# FAQ

## Disclaimer: Read the excellent MINUIT user guide!

Many technical questions are nicely covered by the Minuit reference manual of the original MINUIT in Fortran, on which MINUIT2 is based. Still relevant is chapter 5, which covers all the questions that one encounters when using Minuit in practice. If you have trouble with the fit, there is advice in sections 5.6 and 5.7 on how to fix common issues.

Another source is the `MINUIT User's guide`

, which covers the C++ Minuit2 library on which iminuit is based. It also contains advice on troubleshooting, we will frequently refer to it here. However, the Fortran manual usually goes into more detail and is therefore preferred.

## I don’t understand `Minuit.hesse()`

, `Minuit.minos()`

, `Minuit.errordef`

; what do these do?

## How do I interpret the parameter errors?

## How do I obtain a high-quality error matrix?

## What effect has setting limits on the parameter uncertainties?

The MINUIT2 user’s guide explains all about it, see pages 6-8 and 38-40.

## I want to cite iminuit in my paper. Help?

We use Zenodo to make each iminuit release citable. You can either cite iminuit as a software or you can cite the exact version that was used for your analysis. For more details, see Citation.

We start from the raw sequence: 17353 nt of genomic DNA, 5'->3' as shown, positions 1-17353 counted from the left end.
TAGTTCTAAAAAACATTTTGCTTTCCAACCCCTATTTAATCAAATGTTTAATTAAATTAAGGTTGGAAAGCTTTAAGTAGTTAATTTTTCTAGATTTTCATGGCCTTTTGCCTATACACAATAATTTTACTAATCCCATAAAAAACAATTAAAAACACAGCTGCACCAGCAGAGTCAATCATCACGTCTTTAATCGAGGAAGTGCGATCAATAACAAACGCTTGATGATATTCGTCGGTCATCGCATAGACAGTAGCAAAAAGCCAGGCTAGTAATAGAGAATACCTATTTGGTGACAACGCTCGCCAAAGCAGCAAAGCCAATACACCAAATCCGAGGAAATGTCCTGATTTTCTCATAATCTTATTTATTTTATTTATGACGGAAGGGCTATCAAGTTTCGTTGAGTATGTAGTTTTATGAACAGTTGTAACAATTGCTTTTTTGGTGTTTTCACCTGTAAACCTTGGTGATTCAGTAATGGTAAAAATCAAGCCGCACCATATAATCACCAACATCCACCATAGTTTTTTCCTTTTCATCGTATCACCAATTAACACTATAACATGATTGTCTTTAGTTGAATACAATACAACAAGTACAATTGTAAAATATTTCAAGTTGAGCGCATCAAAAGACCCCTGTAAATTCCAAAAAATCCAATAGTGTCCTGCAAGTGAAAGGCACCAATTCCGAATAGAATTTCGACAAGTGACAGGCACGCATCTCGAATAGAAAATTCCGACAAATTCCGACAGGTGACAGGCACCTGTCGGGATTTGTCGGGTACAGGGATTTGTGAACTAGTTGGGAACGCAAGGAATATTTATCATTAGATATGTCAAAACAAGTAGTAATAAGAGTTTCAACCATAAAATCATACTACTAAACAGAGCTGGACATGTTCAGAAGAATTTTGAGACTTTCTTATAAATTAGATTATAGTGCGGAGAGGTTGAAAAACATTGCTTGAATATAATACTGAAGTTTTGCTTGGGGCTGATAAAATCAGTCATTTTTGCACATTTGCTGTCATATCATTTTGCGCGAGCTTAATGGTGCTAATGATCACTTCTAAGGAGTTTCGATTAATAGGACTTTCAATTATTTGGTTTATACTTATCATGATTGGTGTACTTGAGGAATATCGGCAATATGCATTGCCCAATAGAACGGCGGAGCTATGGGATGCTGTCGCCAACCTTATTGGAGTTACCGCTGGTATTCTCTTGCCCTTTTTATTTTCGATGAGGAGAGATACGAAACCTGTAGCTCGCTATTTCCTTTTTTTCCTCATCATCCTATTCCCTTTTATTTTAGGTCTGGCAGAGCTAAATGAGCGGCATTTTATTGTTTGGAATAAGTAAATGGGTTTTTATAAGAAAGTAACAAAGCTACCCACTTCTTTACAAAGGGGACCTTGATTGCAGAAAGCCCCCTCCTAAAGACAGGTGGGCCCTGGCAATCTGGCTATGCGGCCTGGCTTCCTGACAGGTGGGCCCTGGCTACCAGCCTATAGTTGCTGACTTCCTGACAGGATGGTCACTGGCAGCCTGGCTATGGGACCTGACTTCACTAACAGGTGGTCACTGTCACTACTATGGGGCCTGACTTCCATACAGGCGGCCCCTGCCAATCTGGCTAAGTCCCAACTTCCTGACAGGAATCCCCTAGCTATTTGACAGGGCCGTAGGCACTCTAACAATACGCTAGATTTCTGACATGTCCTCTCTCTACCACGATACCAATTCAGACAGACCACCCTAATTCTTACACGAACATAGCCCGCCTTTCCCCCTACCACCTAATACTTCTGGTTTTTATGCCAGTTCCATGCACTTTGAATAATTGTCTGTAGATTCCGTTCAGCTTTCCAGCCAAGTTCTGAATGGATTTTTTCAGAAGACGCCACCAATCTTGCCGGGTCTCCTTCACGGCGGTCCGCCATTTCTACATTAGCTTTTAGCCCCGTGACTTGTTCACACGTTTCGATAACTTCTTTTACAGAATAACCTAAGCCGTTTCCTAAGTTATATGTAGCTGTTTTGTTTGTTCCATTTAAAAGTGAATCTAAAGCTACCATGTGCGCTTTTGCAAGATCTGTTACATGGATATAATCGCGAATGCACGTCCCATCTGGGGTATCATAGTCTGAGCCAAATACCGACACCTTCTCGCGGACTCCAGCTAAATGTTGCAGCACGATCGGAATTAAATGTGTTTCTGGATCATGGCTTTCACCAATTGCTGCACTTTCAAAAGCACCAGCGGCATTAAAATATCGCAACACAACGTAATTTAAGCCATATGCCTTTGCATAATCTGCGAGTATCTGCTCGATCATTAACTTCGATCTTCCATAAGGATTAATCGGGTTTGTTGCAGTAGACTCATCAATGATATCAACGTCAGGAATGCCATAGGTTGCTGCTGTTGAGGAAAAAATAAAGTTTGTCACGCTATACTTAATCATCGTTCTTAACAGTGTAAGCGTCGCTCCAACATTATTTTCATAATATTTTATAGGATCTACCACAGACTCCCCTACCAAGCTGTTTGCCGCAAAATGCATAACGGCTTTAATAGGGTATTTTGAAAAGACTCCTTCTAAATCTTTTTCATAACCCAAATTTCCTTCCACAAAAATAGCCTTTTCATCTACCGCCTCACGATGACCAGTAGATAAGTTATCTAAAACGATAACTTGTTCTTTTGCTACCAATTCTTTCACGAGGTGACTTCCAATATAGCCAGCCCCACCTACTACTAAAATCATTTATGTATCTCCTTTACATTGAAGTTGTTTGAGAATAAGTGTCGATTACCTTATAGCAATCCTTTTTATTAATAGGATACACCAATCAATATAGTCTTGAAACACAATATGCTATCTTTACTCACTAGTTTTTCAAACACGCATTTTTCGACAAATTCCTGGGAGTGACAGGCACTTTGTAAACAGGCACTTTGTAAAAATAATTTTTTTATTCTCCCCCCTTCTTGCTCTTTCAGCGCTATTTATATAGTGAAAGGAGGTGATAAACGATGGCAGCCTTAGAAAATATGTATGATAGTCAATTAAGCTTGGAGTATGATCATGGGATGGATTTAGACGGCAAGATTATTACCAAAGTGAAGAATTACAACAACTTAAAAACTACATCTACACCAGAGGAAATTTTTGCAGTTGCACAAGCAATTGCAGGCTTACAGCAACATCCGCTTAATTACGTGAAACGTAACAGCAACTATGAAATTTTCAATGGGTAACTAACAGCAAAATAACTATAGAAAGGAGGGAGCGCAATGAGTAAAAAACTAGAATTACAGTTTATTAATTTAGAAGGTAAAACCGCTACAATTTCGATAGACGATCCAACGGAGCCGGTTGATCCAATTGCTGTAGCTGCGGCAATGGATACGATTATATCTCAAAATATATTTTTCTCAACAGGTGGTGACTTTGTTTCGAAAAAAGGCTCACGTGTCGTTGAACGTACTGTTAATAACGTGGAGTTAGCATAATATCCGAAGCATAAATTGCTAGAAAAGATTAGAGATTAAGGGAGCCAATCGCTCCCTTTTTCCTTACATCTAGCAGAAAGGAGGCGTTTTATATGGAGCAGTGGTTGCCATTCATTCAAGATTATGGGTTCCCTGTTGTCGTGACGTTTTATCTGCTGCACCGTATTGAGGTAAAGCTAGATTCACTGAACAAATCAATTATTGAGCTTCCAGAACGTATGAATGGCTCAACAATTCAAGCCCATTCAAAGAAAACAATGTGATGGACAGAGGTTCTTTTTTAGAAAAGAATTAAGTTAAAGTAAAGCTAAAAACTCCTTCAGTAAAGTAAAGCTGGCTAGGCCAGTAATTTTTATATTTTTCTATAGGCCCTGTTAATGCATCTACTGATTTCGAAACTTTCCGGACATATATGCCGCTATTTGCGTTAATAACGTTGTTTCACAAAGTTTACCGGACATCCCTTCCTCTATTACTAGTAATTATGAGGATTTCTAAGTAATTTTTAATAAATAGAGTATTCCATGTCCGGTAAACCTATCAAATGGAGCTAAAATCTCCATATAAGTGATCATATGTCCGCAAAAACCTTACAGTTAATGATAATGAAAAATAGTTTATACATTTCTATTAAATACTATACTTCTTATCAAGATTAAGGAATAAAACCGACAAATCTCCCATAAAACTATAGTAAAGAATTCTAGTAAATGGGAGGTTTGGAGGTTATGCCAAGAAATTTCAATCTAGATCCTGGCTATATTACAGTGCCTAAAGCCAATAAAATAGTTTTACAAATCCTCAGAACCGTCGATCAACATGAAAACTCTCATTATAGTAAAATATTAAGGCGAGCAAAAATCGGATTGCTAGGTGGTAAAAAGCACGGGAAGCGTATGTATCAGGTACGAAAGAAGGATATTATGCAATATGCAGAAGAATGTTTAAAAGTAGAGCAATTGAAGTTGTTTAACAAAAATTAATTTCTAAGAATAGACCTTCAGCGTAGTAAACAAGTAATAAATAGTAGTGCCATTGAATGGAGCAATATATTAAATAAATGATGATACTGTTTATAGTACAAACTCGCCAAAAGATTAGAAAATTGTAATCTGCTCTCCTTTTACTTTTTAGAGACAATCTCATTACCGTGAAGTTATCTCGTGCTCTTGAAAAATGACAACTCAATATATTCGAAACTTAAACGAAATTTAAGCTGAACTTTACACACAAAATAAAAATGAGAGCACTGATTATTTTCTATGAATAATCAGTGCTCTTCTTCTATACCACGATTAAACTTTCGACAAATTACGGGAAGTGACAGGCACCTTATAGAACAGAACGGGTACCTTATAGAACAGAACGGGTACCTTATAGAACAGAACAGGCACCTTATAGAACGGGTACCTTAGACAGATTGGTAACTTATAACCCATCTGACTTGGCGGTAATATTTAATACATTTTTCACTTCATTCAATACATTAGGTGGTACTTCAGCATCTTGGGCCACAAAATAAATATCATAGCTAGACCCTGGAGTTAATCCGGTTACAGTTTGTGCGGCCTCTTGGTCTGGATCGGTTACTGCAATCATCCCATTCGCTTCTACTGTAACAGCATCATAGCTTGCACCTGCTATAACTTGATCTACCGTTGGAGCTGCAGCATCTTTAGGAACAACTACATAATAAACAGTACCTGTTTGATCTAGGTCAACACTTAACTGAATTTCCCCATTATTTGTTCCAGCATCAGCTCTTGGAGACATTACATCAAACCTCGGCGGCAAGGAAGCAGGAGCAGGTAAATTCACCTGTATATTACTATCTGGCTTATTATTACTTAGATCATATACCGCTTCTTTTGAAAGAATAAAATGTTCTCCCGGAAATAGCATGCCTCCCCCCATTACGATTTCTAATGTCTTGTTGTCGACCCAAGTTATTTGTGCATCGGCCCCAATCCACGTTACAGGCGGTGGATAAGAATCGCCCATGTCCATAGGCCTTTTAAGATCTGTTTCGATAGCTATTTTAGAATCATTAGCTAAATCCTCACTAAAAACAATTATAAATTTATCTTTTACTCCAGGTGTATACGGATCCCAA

## Can I have parameter limits that depend on each other (e.g. x^2 + y^2 < 3)?

MINUIT was only designed to handle box constrains, meaning that the limits on the parameters are independent of each other and constant during the minimization. If you want limits that depend on each other, you have three options (all with caveats), which are listed in increasing order of difficulty:

Change the variables so that the limits become independent. For example, transform from Cartesian coordinates to polar coordinates for a circle. This is not always possible, of course.

Use another minimizer to locate the minimum which supports complex boundaries. The nlopt library and scipy.optimize have such minimizers. Once the minimum is found and if it is not near the boundary, place box constraints around the minimum and run iminuit to get the uncertainties (make sure that the box constraints are not too tight around the minimum). Neither nlopt nor scipy can give you the uncertainties.

Artificially increase the negative log-likelihood in the forbidden region. This is not as easy as it sounds.

The third method done properly is known as the interior point or barrier method. A glance at the Wikipedia article shows that one has to either run a series of minimizations with iminuit (and find a clever way of knowing when to stop) or implement this properly at the level of a Newton step, which would require changes to the complex and convoluted internals of MINUIT2.

Warning: you cannot just add a large value to the likelihood when the parameter boundary is violated. MIGRAD expects the likelihood function to be differential everywhere, because it uses the gradient of the likelihood to go downhill. The derivative at a discrete step is infinity and zero in the forbidden region. MIGRAD does not like this at all.

## What happens when I change the strategy?

See page 5 of the MINUIT2 user guide for a rough explanation what this does. Here is our detailed explanation, extracted from looking into the source code and doing benchmarks.